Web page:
“There’s Nothing Virtuous About Finding Common Ground.” This was the headline for a recent article in Time magazine, penned by novelist and professor Tayari Jones (Emory). In her article Jones tells a compelling story about her upbringing. Her parents were activists, “veterans of the civil rights movement,” and under their tutelage she also learned to stand up for what she believed was right. On one occasion, riding in the back of a car for a zoo trip, she was astonished to discover that the driver was getting gas from Gulf, a company complicit in financing Apartheid. Young Tayari got out of the car and refused to ride further. She missed out on the zoo that day, but when her father came to collect her he was proud of her choice.
Jones uses her story as a launching pad to critique the desire for ‘common ground.’ She writes,
I find myself annoyed by the hand-wringing about how we need to find common ground. People ask how might we “meet in the middle,” as though this represents a safe, neutral and civilized space. This American fetishization of the moral middle is a misguided and dangerous cultural impulse.
Where was the ‘middle,’ she asks, with regard to American slavery? Where is the ‘middle’ with regard to Japanese internment during WWII? “What is halfway,” she queries, “between moral and immoral?” (The implied answer is ‘no place.’)
To be fair, I think Jones is right to critique the rhetoric of platitudes. There are times when appeals for ‘common ground’ are, as she suggests, rooted in “conflict avoidance and denial.” There are times when the language of ‘good people on both sides’ is a cheat, a deception, a statement intended to diffuse the perception of discomfort. In this I am reminded that when eight clergymen approached Martin Luther King Jr. and critiqued his methods of nonviolent resistance, he responded in his famous letter from the jail in Birmingham, “For years now I have heard the word ‘Wait!’ It rings in the ear of every Negro with piercing familiarity. This ‘Wait’ has almost always meant ‘Never.’ We must come to see, with one of our distinguished jurists, that ‘justice too long delayed is justice denied.’” Those clergyman didn’t want King to delay for the sake of compromise, they wanted him to delay because they were uncomfortable. They advocated for a kind of ‘common ground’ in order to ease their own discomfort.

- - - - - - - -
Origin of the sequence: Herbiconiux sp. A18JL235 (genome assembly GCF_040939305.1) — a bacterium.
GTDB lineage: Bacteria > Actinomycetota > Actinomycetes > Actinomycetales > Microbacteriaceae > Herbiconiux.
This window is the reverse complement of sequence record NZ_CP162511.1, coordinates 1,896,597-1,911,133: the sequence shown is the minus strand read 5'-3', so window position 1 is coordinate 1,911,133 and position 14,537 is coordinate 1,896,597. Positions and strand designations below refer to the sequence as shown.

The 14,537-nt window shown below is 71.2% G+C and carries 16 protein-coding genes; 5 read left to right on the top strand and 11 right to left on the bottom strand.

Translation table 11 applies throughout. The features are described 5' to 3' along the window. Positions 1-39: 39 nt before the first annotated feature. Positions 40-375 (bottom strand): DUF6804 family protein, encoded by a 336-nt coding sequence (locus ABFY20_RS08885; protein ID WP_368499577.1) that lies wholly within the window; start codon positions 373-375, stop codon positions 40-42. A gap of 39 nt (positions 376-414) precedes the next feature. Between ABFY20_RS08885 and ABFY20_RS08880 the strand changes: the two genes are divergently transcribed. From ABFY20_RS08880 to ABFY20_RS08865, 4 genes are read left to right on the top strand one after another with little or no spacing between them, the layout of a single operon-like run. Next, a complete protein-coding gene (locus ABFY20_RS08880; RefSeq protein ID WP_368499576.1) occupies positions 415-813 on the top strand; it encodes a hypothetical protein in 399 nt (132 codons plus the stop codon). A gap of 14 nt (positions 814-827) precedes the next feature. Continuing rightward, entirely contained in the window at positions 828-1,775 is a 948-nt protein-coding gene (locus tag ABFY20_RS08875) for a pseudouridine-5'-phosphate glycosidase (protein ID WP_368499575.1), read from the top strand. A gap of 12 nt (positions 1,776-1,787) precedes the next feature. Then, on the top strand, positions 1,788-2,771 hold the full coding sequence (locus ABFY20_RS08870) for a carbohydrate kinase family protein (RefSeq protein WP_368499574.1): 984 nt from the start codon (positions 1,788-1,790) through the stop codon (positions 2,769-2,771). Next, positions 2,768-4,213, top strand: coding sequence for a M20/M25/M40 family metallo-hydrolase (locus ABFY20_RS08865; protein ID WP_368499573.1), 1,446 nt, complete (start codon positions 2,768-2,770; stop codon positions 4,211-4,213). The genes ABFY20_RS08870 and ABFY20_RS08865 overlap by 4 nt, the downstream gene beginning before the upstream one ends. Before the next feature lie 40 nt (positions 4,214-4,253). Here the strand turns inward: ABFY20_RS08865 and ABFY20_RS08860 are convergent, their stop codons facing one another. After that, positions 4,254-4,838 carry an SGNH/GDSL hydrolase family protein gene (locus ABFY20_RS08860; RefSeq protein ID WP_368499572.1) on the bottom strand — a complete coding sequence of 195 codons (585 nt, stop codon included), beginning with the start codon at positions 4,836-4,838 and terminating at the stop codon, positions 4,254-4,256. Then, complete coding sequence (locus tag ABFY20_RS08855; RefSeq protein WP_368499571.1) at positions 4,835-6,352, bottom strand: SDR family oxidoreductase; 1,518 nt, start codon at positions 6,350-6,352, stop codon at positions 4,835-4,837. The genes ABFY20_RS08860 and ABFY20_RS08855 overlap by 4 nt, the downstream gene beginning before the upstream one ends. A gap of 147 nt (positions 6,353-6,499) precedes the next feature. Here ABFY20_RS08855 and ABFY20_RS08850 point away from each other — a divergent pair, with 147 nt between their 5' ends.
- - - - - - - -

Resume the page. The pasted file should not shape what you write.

And yet the blanket dismissal of compromise which Jones’s piece advocates is deeply troubling. Above all else, in the rejection of compromise there is a presumption that one side is completely right, while the other side is completely wrong. This might make sense when fighting Nazis in Germany, and it might have validity when defending yourself from an advancing army of cannibals, but things in real life are rarely so clear-cut. Furthermore, an appeal to no-compromise sounds compelling, and can effectively galvanize a base, but what if you find yourself on the outside of that base? It’s one thing to claim no compromise, as Jones does, with respect to issues of immigration, Black America, and White Nationalism, but what about no compromise on the part of abortion, or gender identity, or the dissolution of the family? Aren’t these also issues that display a spectrum of ‘moral and immoral’? Am I to reject compromise with Jones, or any other disputant, when a moral question is in play?
But there are deeper problems still. What has happened in the past when we have rejected compromise? Consider the following: